I don’t know about you, but when we were offered ‘afters’, following our tea (supper, dinner, evening meal- whatever you call it in your neck of the woods), this usually meant a yoghurt. Unless it was autumn and the kitchen was spilling over with apples following a good crop and we therefore had apples with everything. Including yoghurt.
In our house, we may have had the choice of flavour (nothing fancy of course, strawberry was pretty ‘out there’) and usually either a Longley Farm or a Ski. On very special occasions we were presented with a french-set one or the ones that had monster faces and feet on their pots- they was a real treat, remember them?!
The reason I am banging on about yoghurts today is because the conversation came up last night at my Slimming World group. Most people love a yoghurt and it is generally thought of as a really healthy thing to be eating. Full of protein, calcium, good for your bones and teeth etc. But many yoghurts now are full of cream and/or sugar (even some of the fat free ones are full of sugar!) and a long way from the natural, lovely bacteria-filled foodstuff that our grandparents and parents ate half a century ago, and even further from the original yoghurt actually dating back thousands of years…
Apparently, the word ‘yoghurt’ (or yogurt, yoghourt), originally comes from Turkish and comes from their verb meaning ‘to curdle’.
Pliny the Elder, a Roman author, philosopher, naval commander (and hero- he died trying to save a ship when Mount Vesuvius erupted, destroying Pompeii) wrote about yogurt and it is believed that this is the earliest written reference to yogurt, in the 1st Century AD. He said that certain tribes knew how to thicken milk into ‘a substance of agreeable acidity’- so we can deduce that yoghurt was certainly around then, but doesn’t sound very ‘agreeable’ to me…
It is thought that yoghurt may first have come about due to the hotter climates over in the Med, when farming was first coming into being- so we’re talking quite a few thousand years ago now in the Neolithic Period. As hunter-gatherer lifestyles began to shift towards an agricultural way of life, the action of storing the milk from their animals, in bags made from stomach linings, fermented and curdled the milk and produced an early form of yoghurt. I imagine it may have been a bit like cottage cheese- it would have lasted a lot longer than fresh milk and therefore much more useful as it could then be preserved, stored and transported.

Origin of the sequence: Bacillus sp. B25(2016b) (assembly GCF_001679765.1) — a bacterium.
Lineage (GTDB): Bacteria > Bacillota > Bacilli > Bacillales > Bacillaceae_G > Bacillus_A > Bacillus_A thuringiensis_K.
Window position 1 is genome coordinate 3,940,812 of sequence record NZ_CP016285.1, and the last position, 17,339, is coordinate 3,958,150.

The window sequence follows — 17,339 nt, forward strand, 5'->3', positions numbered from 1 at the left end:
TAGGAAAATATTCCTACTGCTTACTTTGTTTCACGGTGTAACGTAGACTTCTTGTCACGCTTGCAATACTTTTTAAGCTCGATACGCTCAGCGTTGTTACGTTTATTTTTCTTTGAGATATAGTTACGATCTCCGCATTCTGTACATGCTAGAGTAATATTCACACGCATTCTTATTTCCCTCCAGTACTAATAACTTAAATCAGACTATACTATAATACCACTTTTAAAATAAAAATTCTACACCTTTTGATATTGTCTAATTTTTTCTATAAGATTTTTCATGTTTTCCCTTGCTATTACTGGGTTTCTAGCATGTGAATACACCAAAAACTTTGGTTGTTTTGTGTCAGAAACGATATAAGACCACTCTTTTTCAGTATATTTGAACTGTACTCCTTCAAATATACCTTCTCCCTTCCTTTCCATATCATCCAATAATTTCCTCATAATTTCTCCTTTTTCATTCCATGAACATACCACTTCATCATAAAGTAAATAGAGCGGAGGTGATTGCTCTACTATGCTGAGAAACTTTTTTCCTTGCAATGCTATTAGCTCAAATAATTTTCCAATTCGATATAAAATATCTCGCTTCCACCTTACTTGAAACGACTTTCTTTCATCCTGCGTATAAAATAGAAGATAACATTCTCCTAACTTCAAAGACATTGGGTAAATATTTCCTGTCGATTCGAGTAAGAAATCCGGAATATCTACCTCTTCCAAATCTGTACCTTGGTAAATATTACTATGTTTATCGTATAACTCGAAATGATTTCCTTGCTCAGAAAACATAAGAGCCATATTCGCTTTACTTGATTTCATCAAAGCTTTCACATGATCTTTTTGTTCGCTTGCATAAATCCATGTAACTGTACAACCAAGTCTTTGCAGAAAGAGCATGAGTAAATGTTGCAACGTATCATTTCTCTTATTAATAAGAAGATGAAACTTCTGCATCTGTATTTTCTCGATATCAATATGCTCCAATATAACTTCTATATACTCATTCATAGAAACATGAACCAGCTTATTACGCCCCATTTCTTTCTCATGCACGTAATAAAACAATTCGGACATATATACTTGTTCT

History tells us that when King Francis I of France was seemingly incurable from an intestine illness, around 500 years ago, he was fed yoghurt by a Turkish doctor and was cured. This may have been when the health benefits of yoghurt really began to spread.
Twentieth Century Take Off
Despite its ability to cure a King, yoghurt didn’t really gain mass popularity in Britain until around half way through the 20th Century.
In the early 1900’s, scientists were looking into the biology and chemistry behind yoghurt- how it was made and what it was made up of. This was the point where the good bacteria in yoghurt was discovered. A bacteriologist from Russia, Ilya Mechnikov, who was awarded a Nobel Prize in 1908, noted a long life span of Bulgarian peasants whose diet was made up of a high amount of dairy produce and who favoured yoghurt.
Not long after, yoghurt businesses were being established in the Western world and in the 1930’s yoghurt with added jam had been patented in Prague, yoghurt with added fruit and sugar began to appear- in cardboard pots in the 50’s and blended in the 60’s and the mass market began.
A Yoghurt U-Turn?
So what’s changed between then and now? This is what we were talking about last night. My Slimming World consultant Debbie said that she remembers her Grandad eating yoghurt out of a big bowl. Eating it was seen as quite different and very healthy indeed. That mindset of eating yoghurt every day being a very healthy thing is still with us today, a few decades later.
But are all yoghurts really that healthy? We are very lucky- we have our pick. From huge pots of natural greek to tiny bottles of pro-biotic and from frozen yoghurt to those with little chocolate balls in a separate compartment on the side. These are all still really great for the protein and calcium content, I’m sure, but after a few decades (not forgetting millenia) being developed, what else has snuck into our favourite fridge staple? Cream, sugar, flavourings, e-numbers, honestly- some even have preservatives and thickeners in them; can we still call these yoghurts if they need the very things that defines it a yoghurt added in?
The history of yoghurt is actually quite a fascinating one but its healthy legacy, in many cases, may have outlasted its commercial evolution. There are some really fantastic yoghurts on our shelves- please don’t walk away from this yummy treat, all I recommend is to check the label before you dive in and eat ten in a row to get your daily calcium fix. I’m all for a bit of cream and sugar now and again, but only in moderation and if I am aware that I am having it (so I can enjoy it!).
And seriously, if I ever see those Fiendish Feet yoghurts back on the shelves, I will be first in line at the checkout, spoon in hand. Make way!